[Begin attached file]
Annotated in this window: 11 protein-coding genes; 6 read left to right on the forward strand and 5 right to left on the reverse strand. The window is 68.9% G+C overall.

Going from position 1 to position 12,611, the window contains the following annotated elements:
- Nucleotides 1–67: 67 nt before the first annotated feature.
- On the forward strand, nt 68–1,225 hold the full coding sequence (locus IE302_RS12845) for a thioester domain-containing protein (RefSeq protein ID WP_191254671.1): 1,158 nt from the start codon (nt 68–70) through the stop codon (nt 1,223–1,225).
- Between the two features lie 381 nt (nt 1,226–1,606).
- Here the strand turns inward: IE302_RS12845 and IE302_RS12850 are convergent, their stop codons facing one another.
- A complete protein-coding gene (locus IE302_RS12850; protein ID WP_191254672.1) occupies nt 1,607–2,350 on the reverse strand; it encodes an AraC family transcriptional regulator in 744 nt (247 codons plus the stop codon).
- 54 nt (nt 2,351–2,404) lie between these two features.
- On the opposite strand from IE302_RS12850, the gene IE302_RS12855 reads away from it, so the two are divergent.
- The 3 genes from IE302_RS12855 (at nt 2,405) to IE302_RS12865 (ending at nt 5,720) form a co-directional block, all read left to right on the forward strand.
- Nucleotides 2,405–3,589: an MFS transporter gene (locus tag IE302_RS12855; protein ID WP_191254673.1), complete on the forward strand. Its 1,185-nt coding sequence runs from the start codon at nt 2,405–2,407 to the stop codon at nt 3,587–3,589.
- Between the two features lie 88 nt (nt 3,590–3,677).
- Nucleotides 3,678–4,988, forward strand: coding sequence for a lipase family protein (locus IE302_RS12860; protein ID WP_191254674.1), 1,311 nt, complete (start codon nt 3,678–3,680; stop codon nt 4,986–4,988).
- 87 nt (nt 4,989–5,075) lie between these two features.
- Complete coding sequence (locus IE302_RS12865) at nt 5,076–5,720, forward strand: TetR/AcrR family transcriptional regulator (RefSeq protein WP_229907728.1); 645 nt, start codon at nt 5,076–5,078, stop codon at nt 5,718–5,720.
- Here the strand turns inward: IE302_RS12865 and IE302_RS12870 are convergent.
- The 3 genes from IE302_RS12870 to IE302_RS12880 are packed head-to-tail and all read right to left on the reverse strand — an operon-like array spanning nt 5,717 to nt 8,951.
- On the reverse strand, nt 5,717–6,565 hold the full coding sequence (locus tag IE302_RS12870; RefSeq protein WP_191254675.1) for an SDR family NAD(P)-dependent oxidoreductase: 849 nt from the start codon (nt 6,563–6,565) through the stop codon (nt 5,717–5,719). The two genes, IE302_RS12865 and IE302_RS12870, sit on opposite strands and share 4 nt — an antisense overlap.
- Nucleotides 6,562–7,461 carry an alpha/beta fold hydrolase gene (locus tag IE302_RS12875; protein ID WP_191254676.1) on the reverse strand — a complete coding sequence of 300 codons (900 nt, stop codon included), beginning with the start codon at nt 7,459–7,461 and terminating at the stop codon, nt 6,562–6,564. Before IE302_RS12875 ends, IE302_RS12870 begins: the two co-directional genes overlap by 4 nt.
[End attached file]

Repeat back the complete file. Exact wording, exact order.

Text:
Annotated in this window: 11 protein-coding genes; 6 read left to right on the forward strand and 5 right to left on the reverse strand. The window is 68.9% G+C overall.

Going from position 1 to position 12,611, the window contains the following annotated elements:
- Nucleotides 1–67: 67 nt before the first annotated feature.
- On the forward strand, nt 68–1,225 hold the full coding sequence (locus IE302_RS12845) for a thioester domain-containing protein (RefSeq protein ID WP_191254671.1): 1,158 nt from the start codon (nt 68–70) through the stop codon (nt 1,223–1,225).
- Between the two features lie 381 nt (nt 1,226–1,606).
- Here the strand turns inward: IE302_RS12845 and IE302_RS12850 are convergent, their stop codons facing one another.
- A complete protein-coding gene (locus IE302_RS12850; protein ID WP_191254672.1) occupies nt 1,607–2,350 on the reverse strand; it encodes an AraC family transcriptional regulator in 744 nt (247 codons plus the stop codon).
- 54 nt (nt 2,351–2,404) lie between these two features.
- On the opposite strand from IE302_RS12850, the gene IE302_RS12855 reads away from it, so the two are divergent.
- The 3 genes from IE302_RS12855 (at nt 2,405) to IE302_RS12865 (ending at nt 5,720) form a co-directional block, all read left to right on the forward strand.
- Nucleotides 2,405–3,589: an MFS transporter gene (locus tag IE302_RS12855; protein ID WP_191254673.1), complete on the forward strand. Its 1,185-nt coding sequence runs from the start codon at nt 2,405–2,407 to the stop codon at nt 3,587–3,589.
- Between the two features lie 88 nt (nt 3,590–3,677).
- Nucleotides 3,678–4,988, forward strand: coding sequence for a lipase family protein (locus IE302_RS12860; protein ID WP_191254674.1), 1,311 nt, complete (start codon nt 3,678–3,680; stop codon nt 4,986–4,988).
- 87 nt (nt 4,989–5,075) lie between these two features.
- Complete coding sequence (locus IE302_RS12865) at nt 5,076–5,720, forward strand: TetR/AcrR family transcriptional regulator (RefSeq protein WP_229907728.1); 645 nt, start codon at nt 5,076–5,078, stop codon at nt 5,718–5,720.
- Here the strand turns inward: IE302_RS12865 and IE302_RS12870 are convergent.
- The 3 genes from IE302_RS12870 to IE302_RS12880 are packed head-to-tail and all read right to left on the reverse strand — an operon-like array spanning nt 5,717 to nt 8,951.
- On the reverse strand, nt 5,717–6,565 hold the full coding sequence (locus tag IE302_RS12870; RefSeq protein WP_191254675.1) for an SDR family NAD(P)-dependent oxidoreductase: 849 nt from the start codon (nt 6,563–6,565) through the stop codon (nt 5,717–5,719). The two genes, IE302_RS12865 and IE302_RS12870, sit on opposite strands and share 4 nt — an antisense overlap.
- Nucleotides 6,562–7,461 carry an alpha/beta fold hydrolase gene (locus tag IE302_RS12875; protein ID WP_191254676.1) on the reverse strand — a complete coding sequence of 300 codons (900 nt, stop codon included), beginning with the start codon at nt 7,459–7,461 and terminating at the stop codon, nt 6,562–6,564. Before IE302_RS12875 ends, IE302_RS12870 begins: the two co-directional genes overlap by 4 nt.